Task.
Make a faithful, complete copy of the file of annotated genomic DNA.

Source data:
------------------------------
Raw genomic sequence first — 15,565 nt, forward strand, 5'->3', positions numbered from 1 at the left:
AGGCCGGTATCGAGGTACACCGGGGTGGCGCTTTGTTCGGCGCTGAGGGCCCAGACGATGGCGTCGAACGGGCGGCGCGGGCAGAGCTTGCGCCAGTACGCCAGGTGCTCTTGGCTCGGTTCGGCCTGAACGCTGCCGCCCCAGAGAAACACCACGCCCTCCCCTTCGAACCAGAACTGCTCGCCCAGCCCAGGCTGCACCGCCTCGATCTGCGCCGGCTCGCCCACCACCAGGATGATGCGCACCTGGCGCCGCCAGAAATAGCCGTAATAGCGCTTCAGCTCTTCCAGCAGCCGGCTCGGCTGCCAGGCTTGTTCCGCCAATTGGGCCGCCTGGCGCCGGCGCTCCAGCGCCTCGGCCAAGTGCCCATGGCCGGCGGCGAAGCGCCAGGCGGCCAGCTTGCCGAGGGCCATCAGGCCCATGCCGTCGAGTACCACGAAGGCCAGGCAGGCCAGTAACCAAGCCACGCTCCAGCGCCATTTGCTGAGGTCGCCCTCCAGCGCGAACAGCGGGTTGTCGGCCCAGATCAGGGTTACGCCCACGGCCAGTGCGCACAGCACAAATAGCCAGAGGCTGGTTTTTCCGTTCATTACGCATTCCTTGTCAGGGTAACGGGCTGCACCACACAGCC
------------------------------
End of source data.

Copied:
Raw genomic sequence first — 15,565 nt, forward strand, 5'->3', positions numbered from 1 at the left:
AGGCCGGTATCGAGGTACACCGGGGTGGCGCTTTGTTCGGCGCTGAGGGCCCAGACGATGGCGTCGAACGGGCGGCGCGGGCAGAGCTTGCGCCAGTACGCCAGGTGCTCTTGGCTCGGTTCGGCCTGAACGCTGCCGCCCCAGAGAAACACCACGCCCTCCCCTTCGAACCAGAACTGCTCGCCCAGCCCAGGCTGCACCGCCTCGATCTGCGCCGGCTCGCCCACCACCAGGATGATGCGCACCTGGCGCCGCCAGAAATAGCCGTAATAGCGCTTCAGCTCTTCCAGCAGCCGGCTCGGCTGCCAGGCTTGTTCCGCCAATTGGGCCGCCTGGCGCCGGCGCTCCAGCGCCTCGGCCAAGTGCCCATGGCCGGCGGCGAAGCGCCAGGCGGCCAGCTTGCCGAGGGCCATCAGGCCCATGCCGTCGAGTACCACGAAGGCCAGGCAGGCCAGTAACCAAGCCACGCTCCAGCGCCATTTGCTGAGGTCGCCCTCCAGCGCGAACAGCGGGTTGTCGGCCCAGATCAGGGTTACGCCCACGGCCAGTGCGCACAGCACAAATAGCCAGAGGCTGGTTTTTCCGTTCATTACGCATTCCTTGTCAGGGTAACGGGCTGCACCACACAGCC